Leveraging the Levy

21 February 2024      Julia Ascott, Employment Taxes Specialist

The University of London commissioned Leveraging the Levy from Workwhile to look at “how the University of London federation can do more to support apprenticeships and make better use of the Apprenticeship Levy we pay”. University of London VC, Professor Wendy Thomson CBE, decided to share the report “on the grounds that its analysis and recommendations could prove helpful to other universities” and the Professor is not wrong.

We’ve set out below our summary of the main report, however we recommend reading the full report for those of you who want to get more out of your levy. You can also read Professor Ben Rogers' (the University of London's project director) article on whether universities are using their position as major employers to enhance social mobility by deploying the levy effectively.

What is the issue?

It is estimated that the University of London (consisting of 17 independent federated members) has unused apprenticeship levy contributions of £7.5 million, potentially funding 750 apprenticeships each year, however, this money soon expires and joins the government’s tax coffers by osmosis. If this is reflective of the higher education sector as a whole, there is a huge amount of contributions currently being wasted, that could collectively promote recruitment and retention for all staffing levels.

Why are they being wasted?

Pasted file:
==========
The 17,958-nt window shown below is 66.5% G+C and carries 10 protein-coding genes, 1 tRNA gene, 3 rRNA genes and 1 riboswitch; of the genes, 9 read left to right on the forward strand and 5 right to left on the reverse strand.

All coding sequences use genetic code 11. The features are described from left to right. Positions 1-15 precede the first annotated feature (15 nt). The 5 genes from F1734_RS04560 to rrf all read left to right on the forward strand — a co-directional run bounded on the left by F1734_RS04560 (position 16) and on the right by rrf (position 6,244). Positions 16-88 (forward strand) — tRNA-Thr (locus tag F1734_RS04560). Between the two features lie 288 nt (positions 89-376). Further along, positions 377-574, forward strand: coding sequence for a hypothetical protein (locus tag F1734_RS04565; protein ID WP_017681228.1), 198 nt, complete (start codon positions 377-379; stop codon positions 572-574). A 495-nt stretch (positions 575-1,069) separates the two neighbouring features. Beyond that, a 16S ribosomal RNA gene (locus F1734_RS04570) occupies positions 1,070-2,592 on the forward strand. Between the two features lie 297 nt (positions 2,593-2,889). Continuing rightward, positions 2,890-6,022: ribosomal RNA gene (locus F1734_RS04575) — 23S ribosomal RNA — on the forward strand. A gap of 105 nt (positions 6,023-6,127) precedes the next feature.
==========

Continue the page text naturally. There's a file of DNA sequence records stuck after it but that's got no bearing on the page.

Workwhile identified common challenges and barriers in either offering apprenticeship roles or even transferring some of the contributions to non-levy paying employers. The number one complaint appears to be resource capacity, being:

  • not having internal capacity (particularly in HR teams) to support apprenticeship programmes, and
  • reluctant line managers not wanting staff to take off-the-job training that takes them away from their ‘day job’.

Why should universities be upping their usage?

There are numerous benefits cited from apprenticeships, including a positive impact on staff recruitment and retention at all levels, and “a way to ‘grow your own’ talent pipeline”. If apprenticeship levy paying Higher Education Providers have unused contributions, then can also transfer up to 25% to non-levy paying organisations, perhaps as part of a community improvement strategy.

How can universities get there?

Workwhile had a number of recommendations, key points listed below, but there needs to be a fundamental shift in understanding on how apprenticeships can benefit universities internally (short and long term) and the wider community.

  1. Ensure strong senior sponsorship of apprenticeships – whether as part of a federation or lone university, there needs to be senior support to increase usage as a strategic priority, linking to internal and external goals.
  2. Build-up HR staff capacity and expertise to expand and support high-quality apprenticeships – recognition that HR teams are overstretched and high quality apprenticeship programmes aren’t achievable without appropriate and adequate support.
  3. Maximise opportunities for structured collaborative working and best-practice sharing – working groups with appropriate levels of staff in a formalised approach.
  4. Maximise the transfer of unspent levy funds to small and medium sized business, enabling them to take on apprentices.

There is also specific mention of the level 7 academic professional apprenticeship for newly recruited academic staff/early career researchers on contracts of at least 18 months as an opportunity to utilise levy funds. “It might also be considered as a means of supporting applicants to academic roles from less traditional backgrounds, thus further fulfilling EDI objectives.”

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